But I’d neglected to do for myself what I had to selflessly done for others – extend compassion. How could I provide passionate compassion if now it was MY turn to receive it? Wasn’t I usually the giver? I had written about self-care, I had advised other professionals about “how to do it” … yet I never really given myself the same care as I gave others.

And within a few short weeks, I was done. With nursing. And with life as I knew it.

So started the self-indulgent (at least according to my cultural and religious background) work of passionate self-compassion.

My own healing journey went from being stagnant, stuck, hopeless, to intriguing, anticipating, hopeful.

Nursing, for me, was about the passion in providing compassion. Hard work, often yes. But when I was passionate about it, I was eager and ready.

Yet along the way, nursing, again: for me, became about politics and about systematically institutionalizing that compassion … so much so that my passion for the nursing profession drained. My passionate compassion for PEOPLE did not!

I went back to the nursing profession after I met Jesse, mainly to provide an income … but also to see if things were or could be different.

I found this quote, which seemed to sum up how I aspired to be as a nurse.

nurse quote

Sadly, the nursing world I was immersed in did not allow this type of nurse to succeed. I found nursing to still be about the charting, the meds, the boundaries … not about dignity, respect, compassion. Yet when I practiced these very things, I could see the benefits in my patients and clients. Those in authority above me would question and chastise me for being kind and compassionate, for showing human-to-human love.

On my last day of actual nursing work, which happened to be the day before I moved our belongings from Kingston, ON to Winnipeg, MB, I gave a whole car load of household items and non-perishable food to a family who had lost their home in a fire a few days before – they lost everything, and had no insurance for replacement. I got “the looks” and distanced attitude from the other staff, and my supervisor spoke with me about it, how I breached therapeutic boundaries. But to be honest, I didn’t care! Here was a family who had lost EVERYTHING! As a fellow human being, how could I NOT help?! What is wrong with this scenario? What if that would have been me, a young, unemployed mom with three babies, struggling to overcome issues with substance use? Something has to change before I would even consider going back into the nursing profession.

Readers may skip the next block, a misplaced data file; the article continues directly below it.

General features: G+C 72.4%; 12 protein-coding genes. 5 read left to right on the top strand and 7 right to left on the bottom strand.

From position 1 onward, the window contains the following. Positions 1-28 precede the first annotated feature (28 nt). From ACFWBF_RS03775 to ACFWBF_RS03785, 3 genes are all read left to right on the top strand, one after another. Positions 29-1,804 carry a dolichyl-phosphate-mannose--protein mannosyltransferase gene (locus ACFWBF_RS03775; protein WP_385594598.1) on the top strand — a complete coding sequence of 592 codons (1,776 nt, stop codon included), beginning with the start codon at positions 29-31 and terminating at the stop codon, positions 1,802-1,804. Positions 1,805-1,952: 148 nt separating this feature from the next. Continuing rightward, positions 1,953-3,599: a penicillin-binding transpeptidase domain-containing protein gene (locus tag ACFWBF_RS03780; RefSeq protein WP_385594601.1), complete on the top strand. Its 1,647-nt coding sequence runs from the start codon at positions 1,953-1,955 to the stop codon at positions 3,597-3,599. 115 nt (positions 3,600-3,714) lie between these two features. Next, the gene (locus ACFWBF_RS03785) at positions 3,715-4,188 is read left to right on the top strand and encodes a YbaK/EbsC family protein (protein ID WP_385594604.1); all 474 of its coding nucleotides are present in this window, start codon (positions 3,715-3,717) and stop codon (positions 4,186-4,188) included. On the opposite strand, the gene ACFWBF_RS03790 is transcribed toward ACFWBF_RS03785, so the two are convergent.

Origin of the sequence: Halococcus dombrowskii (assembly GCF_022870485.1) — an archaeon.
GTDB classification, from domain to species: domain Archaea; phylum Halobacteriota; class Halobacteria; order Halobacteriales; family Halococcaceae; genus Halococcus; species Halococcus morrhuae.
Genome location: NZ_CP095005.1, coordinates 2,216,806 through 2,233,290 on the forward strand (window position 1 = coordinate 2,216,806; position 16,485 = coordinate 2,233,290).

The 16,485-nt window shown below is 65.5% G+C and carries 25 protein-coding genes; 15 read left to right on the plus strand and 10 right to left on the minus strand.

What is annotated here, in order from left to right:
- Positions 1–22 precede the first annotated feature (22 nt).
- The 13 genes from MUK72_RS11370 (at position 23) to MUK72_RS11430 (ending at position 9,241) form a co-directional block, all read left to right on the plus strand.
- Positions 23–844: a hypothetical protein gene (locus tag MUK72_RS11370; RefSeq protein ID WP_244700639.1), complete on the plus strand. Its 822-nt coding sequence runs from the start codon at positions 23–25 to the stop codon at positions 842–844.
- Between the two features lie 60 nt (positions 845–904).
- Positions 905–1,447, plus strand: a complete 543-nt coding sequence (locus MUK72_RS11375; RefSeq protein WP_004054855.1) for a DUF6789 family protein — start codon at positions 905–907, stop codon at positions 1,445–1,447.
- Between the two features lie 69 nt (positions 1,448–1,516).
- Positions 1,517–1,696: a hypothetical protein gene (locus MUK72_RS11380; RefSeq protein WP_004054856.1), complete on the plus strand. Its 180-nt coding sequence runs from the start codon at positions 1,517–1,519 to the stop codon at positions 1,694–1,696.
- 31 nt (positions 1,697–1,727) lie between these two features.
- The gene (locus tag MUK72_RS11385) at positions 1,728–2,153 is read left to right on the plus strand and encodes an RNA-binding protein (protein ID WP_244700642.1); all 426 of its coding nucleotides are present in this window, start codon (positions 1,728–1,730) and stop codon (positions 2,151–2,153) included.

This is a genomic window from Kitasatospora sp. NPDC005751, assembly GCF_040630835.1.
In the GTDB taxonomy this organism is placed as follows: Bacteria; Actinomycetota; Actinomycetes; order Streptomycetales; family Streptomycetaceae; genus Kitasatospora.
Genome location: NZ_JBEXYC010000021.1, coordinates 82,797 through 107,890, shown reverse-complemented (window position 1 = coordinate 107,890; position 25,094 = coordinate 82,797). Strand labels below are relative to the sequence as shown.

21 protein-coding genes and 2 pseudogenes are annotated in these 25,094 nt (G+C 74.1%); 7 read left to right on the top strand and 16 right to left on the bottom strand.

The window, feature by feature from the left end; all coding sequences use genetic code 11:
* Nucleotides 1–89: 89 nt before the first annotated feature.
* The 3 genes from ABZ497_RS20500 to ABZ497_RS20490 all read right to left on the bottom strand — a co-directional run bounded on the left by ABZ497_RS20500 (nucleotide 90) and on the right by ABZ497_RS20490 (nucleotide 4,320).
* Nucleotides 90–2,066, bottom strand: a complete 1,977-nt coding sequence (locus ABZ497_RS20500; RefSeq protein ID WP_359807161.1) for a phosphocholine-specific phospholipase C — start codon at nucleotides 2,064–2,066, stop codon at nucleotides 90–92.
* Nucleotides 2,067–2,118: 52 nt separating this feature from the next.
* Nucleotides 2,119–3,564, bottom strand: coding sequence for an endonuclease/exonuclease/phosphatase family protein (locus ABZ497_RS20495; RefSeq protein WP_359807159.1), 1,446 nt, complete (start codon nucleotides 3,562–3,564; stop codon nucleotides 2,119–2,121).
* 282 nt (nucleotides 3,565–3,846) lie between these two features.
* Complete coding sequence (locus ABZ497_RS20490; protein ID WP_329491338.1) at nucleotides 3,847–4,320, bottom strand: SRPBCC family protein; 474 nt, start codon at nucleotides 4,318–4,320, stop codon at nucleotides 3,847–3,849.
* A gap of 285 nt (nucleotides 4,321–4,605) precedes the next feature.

And just a note about the family: the mom was a client of mine. She was also one who gave me a hard time when I first started working with her, being a bully, calling me names, swearing at me when I didn’t bend to her demands, even getting physically aggressive at times. After a few months of me providing continued loving kindness, compassion, and respect, she, too, became soft and able to receive my “offerings” … and broke down when I presented her with the carload of stuff, and said “I wish you wouldn’t leave.” Passionate compassion.

One thing I’m finding is that my passion seems to ebb and flow with the life situation I’m currently in … right now, I’m becoming very passionate in advocating for and educating women about mastectomy and breast reconstruction choices and options.

And I’ve become quite interested in women’s sexuality, particularly in relation to individual holistic health and well-being. (Yes, I know, I know: this is very much taboo in my religious culture and background; scandalous to even say the word “sex” in public, and here I am, writing it for all the world to see. Sexuality is just as much a part of us as our mental, physical, emotional, and yes, even our spiritual health – yet so often overlooked.)

My heart is also passionate about human trafficking and human rights, again: about educating and advocating.

As a nurse, as a volunteer, and as a woman who became a mom, I loved working with young moms and their new babes. There is something so primal, so innate, about the beginnings of life – pregnancy, labour, and delivery, then breastfeeding – of the bond between mother and child (yes, the father, too), and how this shapes whom the child is and will be as he or she grows.

And you should all know by now (if you’ve read the older posts) that I am especially passionate about travel, about learning about new cultures and customs, languages, and about making friends around the world. Travelling also allows me to discover more about my other passions listed above – women’s health, women’s sexuality, human rights, human trafficking, and childbearing/childrearing.

Now: to turn my passions into a career (besides nursing, to which I’ve become so jaded) … something that actually pays the bills. Yes, it’d be so nice not to have to work for the all-mighty-dollar, but we all have to eat, wear clothes, have a roof over our heads, and pay for our usage on this earth.

What does this all have to do with the other side of one’s career? Well, I’m trying to figure out what, where, who I want to be … still … on the other side of a seemingly passion-full that turned passion-less career. And sure, it’d be nice if someone would come along and say “TA-DAAA! You’re great at _____! Here is everything you need to fulfill those passions. Now go do it!” But since that’s not happening, I’m relying on my own intuition and intention to process it all. Often it’s more about the journey, the process, than the actual finding. And so with every step of the journey, I’m realizing so much, not only about myself, but about all you lovelies who have chosen to include me as you walk your own journeys. Thanks for taking steps with me, with us, in this one (un)expected life! I’m excited about what’s next 🙂

By the way: I’m pretty passionate about this guy and our relationship 😉

J&C at wedding hug

Share your thoughts! What are you passionate about, and what are you doing to fulfill those passions? Have you ever made a change that resulted in a complete switch of careers, or a drastic change to your way of living? I’d love to hear about it. Click on the “send us a message” link above, PM us on FaceBook, or email cdlevair @ hotmail.com .
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Next post: All about our new start in the Ottawa Valley in Ontario, Canada!